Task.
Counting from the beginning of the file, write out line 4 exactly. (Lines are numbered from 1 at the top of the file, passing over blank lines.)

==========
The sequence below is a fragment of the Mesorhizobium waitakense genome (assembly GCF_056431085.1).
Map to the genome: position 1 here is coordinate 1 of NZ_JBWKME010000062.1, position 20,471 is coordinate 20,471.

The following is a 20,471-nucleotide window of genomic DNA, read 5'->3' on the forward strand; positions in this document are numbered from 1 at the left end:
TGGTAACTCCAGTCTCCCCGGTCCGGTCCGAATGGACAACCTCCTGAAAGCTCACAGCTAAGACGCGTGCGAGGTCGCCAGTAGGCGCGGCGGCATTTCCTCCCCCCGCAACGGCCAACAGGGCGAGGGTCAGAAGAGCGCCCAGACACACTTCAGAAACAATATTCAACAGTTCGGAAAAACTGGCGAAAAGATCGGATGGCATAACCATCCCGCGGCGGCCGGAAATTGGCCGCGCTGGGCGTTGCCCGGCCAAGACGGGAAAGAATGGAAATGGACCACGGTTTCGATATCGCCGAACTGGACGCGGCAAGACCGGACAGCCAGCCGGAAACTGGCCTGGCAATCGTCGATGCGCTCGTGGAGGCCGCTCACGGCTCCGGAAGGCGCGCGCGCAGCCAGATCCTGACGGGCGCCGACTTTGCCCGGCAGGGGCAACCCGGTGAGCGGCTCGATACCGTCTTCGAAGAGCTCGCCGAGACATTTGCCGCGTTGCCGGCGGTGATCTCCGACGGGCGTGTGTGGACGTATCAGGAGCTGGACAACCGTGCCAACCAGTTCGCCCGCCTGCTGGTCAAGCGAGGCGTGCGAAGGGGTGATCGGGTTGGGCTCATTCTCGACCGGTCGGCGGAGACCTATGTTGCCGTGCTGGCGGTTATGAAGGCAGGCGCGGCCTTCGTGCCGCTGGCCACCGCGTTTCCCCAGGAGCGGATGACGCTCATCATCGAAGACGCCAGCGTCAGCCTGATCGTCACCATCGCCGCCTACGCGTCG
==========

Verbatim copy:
TGGTAACTCCAGTCTCCCCGGTCCGGTCCGAATGGACAACCTCCTGAAAGCTCACAGCTAAGACGCGTGCGAGGTCGCCAGTAGGCGCGGCGGCATTTCCTCCCCCCGCAACGGCCAACAGGGCGAGGGTCAGAAGAGCGCCCAGACACACTTCAGAAACAATATTCAACAGTTCGGAAAAACTGGCGAAAAGATCGGATGGCATAACCATCCCGCGGCGGCCGGAAATTGGCCGCGCTGGGCGTTGCCCGGCCAAGACGGGAAAGAATGGAAATGGACCACGGTTTCGATATCGCCGAACTGGACGCGGCAAGACCGGACAGCCAGCCGGAAACTGGCCTGGCAATCGTCGATGCGCTCGTGGAGGCCGCTCACGGCTCCGGAAGGCGCGCGCGCAGCCAGATCCTGACGGGCGCCGACTTTGCCCGGCAGGGGCAACCCGGTGAGCGGCTCGATACCGTCTTCGAAGAGCTCGCCGAGACATTTGCCGCGTTGCCGGCGGTGATCTCCGACGGGCGTGTGTGGACGTATCAGGAGCTGGACAACCGTGCCAACCAGTTCGCCCGCCTGCTGGTCAAGCGAGGCGTGCGAAGGGGTGATCGGGTTGGGCTCATTCTCGACCGGTCGGCGGAGACCTATGTTGCCGTGCTGGCGGTTATGAAGGCAGGCGCGGCCTTCGTGCCGCTGGCCACCGCGTTTCCCCAGGAGCGGATGACGCTCATCATCGAAGACGCCAGCGTCAGCCTGATCGTCACCATCGCCGCCTACGCGTCG